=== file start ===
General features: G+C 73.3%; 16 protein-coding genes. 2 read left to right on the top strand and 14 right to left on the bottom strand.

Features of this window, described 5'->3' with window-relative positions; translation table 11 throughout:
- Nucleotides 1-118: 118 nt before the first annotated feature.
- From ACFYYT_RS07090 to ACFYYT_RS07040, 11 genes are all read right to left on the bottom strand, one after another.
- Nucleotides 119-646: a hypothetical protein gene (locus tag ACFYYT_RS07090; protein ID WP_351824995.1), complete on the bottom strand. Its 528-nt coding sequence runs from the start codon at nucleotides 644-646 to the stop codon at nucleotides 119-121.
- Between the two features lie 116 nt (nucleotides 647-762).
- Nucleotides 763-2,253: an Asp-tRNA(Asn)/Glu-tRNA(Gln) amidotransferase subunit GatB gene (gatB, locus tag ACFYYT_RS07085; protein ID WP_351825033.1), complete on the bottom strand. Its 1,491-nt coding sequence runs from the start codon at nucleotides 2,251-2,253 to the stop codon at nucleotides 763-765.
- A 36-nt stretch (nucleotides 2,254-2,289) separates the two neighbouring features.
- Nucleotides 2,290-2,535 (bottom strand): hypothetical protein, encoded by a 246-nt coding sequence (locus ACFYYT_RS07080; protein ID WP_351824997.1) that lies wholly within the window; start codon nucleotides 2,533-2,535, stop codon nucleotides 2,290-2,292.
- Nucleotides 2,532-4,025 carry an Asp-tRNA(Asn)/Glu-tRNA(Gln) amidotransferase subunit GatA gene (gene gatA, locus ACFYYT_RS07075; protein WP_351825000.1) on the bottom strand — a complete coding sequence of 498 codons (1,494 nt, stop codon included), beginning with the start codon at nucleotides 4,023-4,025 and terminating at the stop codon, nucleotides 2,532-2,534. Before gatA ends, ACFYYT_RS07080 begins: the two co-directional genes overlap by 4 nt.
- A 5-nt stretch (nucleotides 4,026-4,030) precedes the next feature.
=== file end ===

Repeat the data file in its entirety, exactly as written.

General features: G+C 73.3%; 16 protein-coding genes. 2 read left to right on the top strand and 14 right to left on the bottom strand.

Features of this window, described 5'->3' with window-relative positions; translation table 11 throughout:
- Nucleotides 1-118: 118 nt before the first annotated feature.
- From ACFYYT_RS07090 to ACFYYT_RS07040, 11 genes are all read right to left on the bottom strand, one after another.
- Nucleotides 119-646: a hypothetical protein gene (locus tag ACFYYT_RS07090; protein ID WP_351824995.1), complete on the bottom strand. Its 528-nt coding sequence runs from the start codon at nucleotides 644-646 to the stop codon at nucleotides 119-121.
- Between the two features lie 116 nt (nucleotides 647-762).
- Nucleotides 763-2,253: an Asp-tRNA(Asn)/Glu-tRNA(Gln) amidotransferase subunit GatB gene (gatB, locus tag ACFYYT_RS07085; protein ID WP_351825033.1), complete on the bottom strand. Its 1,491-nt coding sequence runs from the start codon at nucleotides 2,251-2,253 to the stop codon at nucleotides 763-765.
- A 36-nt stretch (nucleotides 2,254-2,289) separates the two neighbouring features.
- Nucleotides 2,290-2,535 (bottom strand): hypothetical protein, encoded by a 246-nt coding sequence (locus ACFYYT_RS07080; protein ID WP_351824997.1) that lies wholly within the window; start codon nucleotides 2,533-2,535, stop codon nucleotides 2,290-2,292.
- Nucleotides 2,532-4,025 carry an Asp-tRNA(Asn)/Glu-tRNA(Gln) amidotransferase subunit GatA gene (gene gatA, locus ACFYYT_RS07075; protein WP_351825000.1) on the bottom strand — a complete coding sequence of 498 codons (1,494 nt, stop codon included), beginning with the start codon at nucleotides 4,023-4,025 and terminating at the stop codon, nucleotides 2,532-2,534. Before gatA ends, ACFYYT_RS07080 begins: the two co-directional genes overlap by 4 nt.
- A 5-nt stretch (nucleotides 4,026-4,030) precedes the next feature.